Date Vistors Pages Hits Bandwidth
26 Nov 2006 1140 3741 15585 213.50 MB
27 Nov 2006 1382 4466 20946 239.65 MB
28 Nov 2006 418 1606 3503 72.01 MB
29 Nov 2006 428 2708 4459 84.14 MB
Well, I’ve been having major bandwidth issues this month. I passed my 8GB limit about a week ago and ended having to buy additional bandwidth to keep the site active for the rest of the month. This got me thinking and looking through my server logs to try and figure out what the heck was going on. I know for a fact that my site is not nearly that popular, but somehow my bandwidth was still disappearing at a frightening pace.
The big break through came when I looked at the plain ugly un-prettied up logs. I was getting a ridiculous percentage of my traffic from Google. That’s good right? That’s what I thought until I looked a little deeper. It turns out virtually all of my traffic from Google was coming from Google Images in particular. Basically what was happening was that all of my images in my gallery were being indexed and searched by Google users. The vast majority of my bandwidth on a daily basis was going to people downloading my images through Google.
So I came up with a plan. If I move my entire gallery over to Flickr then a good chunk of bandwidth will be saved. Based on a brief 2 day experiment of this theory is seems to be paying off. My bandwidth usage has been nearly quartered simply by moving my images off site. I figured it out that what I pay to use Flickr’s pro service works out to be roughly what I end up paying in extra bandwidth charges whenever that occurs. In the long wrong I just about break even, so for now that is good enough for me.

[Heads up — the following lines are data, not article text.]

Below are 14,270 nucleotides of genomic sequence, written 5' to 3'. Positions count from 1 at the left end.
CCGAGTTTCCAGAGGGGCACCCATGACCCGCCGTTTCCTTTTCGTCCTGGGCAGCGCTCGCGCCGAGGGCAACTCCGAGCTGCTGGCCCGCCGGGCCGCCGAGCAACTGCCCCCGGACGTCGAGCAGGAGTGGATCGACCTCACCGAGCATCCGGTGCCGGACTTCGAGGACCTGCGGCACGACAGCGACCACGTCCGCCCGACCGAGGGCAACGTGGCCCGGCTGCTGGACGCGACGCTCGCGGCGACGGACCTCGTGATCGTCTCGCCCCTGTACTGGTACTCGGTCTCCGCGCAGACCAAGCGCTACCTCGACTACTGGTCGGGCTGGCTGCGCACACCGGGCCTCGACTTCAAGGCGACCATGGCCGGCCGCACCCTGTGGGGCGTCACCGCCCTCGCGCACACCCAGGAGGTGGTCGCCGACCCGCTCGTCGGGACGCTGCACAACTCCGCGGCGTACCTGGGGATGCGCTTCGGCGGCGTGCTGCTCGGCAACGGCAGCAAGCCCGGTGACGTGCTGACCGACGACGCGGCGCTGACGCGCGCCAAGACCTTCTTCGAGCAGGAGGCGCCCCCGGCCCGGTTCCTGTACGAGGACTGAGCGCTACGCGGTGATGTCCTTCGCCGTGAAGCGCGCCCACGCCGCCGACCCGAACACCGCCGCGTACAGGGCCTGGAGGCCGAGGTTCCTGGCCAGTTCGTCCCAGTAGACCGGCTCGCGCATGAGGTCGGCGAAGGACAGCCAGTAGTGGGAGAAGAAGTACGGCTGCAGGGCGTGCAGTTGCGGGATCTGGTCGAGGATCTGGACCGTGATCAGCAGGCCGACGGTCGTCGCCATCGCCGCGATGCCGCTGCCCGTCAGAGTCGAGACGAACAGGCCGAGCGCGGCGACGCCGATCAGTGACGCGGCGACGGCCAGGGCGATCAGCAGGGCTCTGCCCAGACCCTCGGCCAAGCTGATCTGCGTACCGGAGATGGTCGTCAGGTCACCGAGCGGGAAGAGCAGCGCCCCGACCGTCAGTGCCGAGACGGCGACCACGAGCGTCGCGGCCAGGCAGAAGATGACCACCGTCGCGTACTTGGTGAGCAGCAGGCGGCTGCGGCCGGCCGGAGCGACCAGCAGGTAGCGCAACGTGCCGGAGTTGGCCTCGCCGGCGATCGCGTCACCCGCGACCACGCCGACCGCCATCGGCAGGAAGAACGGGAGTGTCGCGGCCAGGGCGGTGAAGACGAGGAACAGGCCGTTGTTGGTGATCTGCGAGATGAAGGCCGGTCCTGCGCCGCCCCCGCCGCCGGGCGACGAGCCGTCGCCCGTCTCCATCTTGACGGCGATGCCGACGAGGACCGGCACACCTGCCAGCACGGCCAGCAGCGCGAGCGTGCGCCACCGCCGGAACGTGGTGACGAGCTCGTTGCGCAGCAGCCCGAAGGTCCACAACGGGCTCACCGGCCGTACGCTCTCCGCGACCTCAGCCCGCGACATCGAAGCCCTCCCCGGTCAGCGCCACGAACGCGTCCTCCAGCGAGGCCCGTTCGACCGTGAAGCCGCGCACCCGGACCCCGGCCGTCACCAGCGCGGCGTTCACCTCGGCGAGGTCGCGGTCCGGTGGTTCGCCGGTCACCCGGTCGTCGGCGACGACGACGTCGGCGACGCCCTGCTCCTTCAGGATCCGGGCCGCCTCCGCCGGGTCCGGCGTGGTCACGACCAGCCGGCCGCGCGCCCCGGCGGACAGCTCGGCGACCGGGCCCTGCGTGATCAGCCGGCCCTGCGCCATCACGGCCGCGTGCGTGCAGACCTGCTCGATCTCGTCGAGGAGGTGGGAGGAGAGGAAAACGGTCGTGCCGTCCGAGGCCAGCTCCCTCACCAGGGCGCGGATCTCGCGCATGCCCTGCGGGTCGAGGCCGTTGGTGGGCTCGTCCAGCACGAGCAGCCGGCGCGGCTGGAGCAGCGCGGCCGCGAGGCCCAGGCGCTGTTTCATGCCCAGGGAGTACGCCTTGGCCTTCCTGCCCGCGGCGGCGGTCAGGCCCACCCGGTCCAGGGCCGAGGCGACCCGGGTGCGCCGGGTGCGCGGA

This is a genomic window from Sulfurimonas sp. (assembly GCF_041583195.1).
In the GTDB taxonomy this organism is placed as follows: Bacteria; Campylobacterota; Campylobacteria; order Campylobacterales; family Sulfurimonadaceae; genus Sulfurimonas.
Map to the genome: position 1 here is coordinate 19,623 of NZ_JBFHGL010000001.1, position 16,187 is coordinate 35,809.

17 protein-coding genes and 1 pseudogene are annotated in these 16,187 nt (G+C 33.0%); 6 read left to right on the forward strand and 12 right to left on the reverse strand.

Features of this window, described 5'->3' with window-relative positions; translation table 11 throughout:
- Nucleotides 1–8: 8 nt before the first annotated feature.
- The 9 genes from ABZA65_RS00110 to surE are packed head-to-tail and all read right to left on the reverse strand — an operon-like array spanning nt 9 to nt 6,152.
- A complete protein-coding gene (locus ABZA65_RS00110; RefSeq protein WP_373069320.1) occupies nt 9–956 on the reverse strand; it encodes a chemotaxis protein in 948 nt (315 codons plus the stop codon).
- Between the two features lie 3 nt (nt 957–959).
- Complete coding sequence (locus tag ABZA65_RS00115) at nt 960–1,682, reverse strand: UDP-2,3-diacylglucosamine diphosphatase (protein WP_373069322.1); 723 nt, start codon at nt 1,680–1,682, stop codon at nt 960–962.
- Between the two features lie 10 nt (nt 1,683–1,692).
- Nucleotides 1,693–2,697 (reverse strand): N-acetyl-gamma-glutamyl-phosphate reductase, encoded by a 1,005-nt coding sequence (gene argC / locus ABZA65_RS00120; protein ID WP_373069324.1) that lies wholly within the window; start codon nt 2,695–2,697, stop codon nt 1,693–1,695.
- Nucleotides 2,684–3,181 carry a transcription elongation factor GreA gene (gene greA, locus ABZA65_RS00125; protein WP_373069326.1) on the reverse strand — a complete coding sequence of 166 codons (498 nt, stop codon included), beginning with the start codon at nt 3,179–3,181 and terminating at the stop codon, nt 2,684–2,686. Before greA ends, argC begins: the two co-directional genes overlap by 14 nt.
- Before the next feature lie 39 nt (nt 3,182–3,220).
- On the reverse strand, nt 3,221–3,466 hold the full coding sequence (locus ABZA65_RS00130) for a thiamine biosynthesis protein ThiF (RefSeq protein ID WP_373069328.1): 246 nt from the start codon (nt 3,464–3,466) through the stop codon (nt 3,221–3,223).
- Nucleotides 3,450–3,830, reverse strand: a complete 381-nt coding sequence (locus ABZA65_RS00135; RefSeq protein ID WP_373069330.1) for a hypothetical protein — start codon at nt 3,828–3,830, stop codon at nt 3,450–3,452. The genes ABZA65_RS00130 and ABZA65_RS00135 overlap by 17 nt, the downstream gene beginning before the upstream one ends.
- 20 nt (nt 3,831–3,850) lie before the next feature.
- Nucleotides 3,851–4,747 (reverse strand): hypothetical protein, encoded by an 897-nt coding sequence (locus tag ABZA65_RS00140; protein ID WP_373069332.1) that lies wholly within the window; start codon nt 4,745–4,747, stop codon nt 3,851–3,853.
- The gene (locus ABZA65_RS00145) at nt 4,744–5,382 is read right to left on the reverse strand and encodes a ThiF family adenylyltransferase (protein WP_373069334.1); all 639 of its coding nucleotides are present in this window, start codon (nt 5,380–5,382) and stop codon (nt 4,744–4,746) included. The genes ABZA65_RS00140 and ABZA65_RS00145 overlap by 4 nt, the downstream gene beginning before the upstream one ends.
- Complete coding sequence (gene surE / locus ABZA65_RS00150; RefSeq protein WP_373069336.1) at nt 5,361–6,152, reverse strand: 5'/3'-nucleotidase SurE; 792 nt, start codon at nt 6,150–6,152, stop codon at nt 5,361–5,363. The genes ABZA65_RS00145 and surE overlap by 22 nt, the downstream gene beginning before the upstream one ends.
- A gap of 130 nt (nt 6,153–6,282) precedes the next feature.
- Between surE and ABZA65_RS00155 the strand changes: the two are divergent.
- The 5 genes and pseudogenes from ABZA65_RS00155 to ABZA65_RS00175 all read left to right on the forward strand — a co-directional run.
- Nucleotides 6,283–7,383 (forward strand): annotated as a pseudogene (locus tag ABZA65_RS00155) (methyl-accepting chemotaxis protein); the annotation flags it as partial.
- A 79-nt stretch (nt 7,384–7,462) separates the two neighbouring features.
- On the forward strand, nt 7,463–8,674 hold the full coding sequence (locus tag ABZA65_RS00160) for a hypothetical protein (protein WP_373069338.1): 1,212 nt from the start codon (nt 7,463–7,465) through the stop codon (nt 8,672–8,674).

This is not a perfect marriage though, not nearly. I miss my fully customizable gallery (formerly powered by Gallery2), and Flickr certainly does not offer even a vague semblance of customizability (which apparently is not a real word). Also, Flickr does not have true folders in the sense that we have come to understand. Flickr uses a system very similar to Gmail’s “label” system. These are essentially virtual folders that don’t hold the images, the merely group them how you decide. All of the images are still in this mess of “all images” limbo which just makes me squirm in it’s disorganized nature. Also, apparently Flickr does not see the need for sub albums. I really can’t imagine how they wouldn’t think this might be useful to customers, but they simply do not support the idea of sub albums.
So in summary, strictly from the perspective of saving bandwidth this has been a great idea, but it has not come without trade offs.